Family Romance, LLC uses a Japanese rental family service to blur the line between reality and fiction.
Within the many intersections between cinema and minimalism, there’s a fascinating thread of nonfiction filmmakers depicting air travel.
Some of the best films at the Montreal International Documentary Festival explored themes of wasted potential and the relationship between humanity and the planet.
In the documentary Meeting Gorbachev, Herzog finds nostalgia for a lost past.
In the Jameel Arts Centre’s inaugural exhibit, 17 artists explore how the discovery of oil in the Arab region has both harmed and benefited the people living there.
Pratt Institute’s Film/Video Department and School of Art invite you to a conversation between legendary filmmaker Werner Herzog and film and media curator Sally Berger.
Recently, I had to explain to a friend without internet access who Werner Herzog is.
Opening tonight with the New York premiere of Boyhood, Richard Linklater’s highly anticipated coming-of-age tale, the sixth incarnation of BAMcinemaFest finds the festival itself approaching maturity.
HANOVER, N.H. — The Telluride Film Festival, staged in the San Juan Mountains of Colorado every Labor Day weekend, became the setting for an unlikely annual reunion of two powerhouse documentary filmmakers twenty-eight years ago, when Werner Herzog and Ken Burns first converged in the remote mountain town.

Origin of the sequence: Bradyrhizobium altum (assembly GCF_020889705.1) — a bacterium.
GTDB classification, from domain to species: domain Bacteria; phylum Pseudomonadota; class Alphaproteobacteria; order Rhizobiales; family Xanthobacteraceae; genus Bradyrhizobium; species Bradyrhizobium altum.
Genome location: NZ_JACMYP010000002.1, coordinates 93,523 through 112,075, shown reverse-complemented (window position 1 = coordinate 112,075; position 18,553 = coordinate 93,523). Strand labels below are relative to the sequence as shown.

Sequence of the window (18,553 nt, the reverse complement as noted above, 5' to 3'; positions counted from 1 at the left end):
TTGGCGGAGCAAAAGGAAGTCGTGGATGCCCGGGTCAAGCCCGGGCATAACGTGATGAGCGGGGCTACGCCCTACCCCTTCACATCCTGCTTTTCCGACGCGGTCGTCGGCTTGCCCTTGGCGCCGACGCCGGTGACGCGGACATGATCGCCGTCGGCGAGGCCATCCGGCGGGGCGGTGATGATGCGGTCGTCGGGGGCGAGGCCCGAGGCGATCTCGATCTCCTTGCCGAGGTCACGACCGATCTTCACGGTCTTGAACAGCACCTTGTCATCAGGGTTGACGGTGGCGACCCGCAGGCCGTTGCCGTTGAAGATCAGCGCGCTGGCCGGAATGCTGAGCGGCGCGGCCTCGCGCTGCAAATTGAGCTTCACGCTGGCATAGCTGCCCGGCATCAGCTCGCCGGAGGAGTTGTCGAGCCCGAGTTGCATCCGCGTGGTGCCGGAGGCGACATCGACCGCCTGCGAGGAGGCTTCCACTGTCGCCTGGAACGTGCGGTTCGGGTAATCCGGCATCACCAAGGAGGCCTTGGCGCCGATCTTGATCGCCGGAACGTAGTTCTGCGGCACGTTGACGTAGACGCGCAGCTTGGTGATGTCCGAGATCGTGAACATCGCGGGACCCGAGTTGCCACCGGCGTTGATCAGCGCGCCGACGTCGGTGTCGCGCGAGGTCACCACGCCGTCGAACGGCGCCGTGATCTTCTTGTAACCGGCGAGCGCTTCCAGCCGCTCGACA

PARIS — In a recent article on AFC, Paddy Johnson argues that Werner Herzog’s piece in this year’s Whitney Biennial is essentially a throwaway. She sees Herzog’s contribution as a quick fix for inclusion that relies mainly on “bells and whistles” rather than substance. But her account is conspicuously reactionary and seems to be more of a response to the glowing reviews of the art writers she quotes than to Herzog’s work itself.
Art lovers in attendance at last night’s conversation with Werner Herzog at the New York Public Library were fortunate enough to hear a little of the backstory behind Herzog’s participation in this year’s Whitney Biennial. The inclusion of the celebrated filmmaker in the exhibition took many art-worlders by surprise when the list of participants was announced in December.
Director and filmmaker, Werner Herzog’s latest, Cave of Forgotten Dreams, is a strange mix of flighty pseudo-intellectual reverie and jaw-dropping documentary. Filmed in the famously inaccessible Chauvet Cave in southern France with 3-D enhancement, and sprinkled with the usual eccentric Hertzogian locals, the movie cannot fail to entertain and simultaneously irritate — just like the great man himself.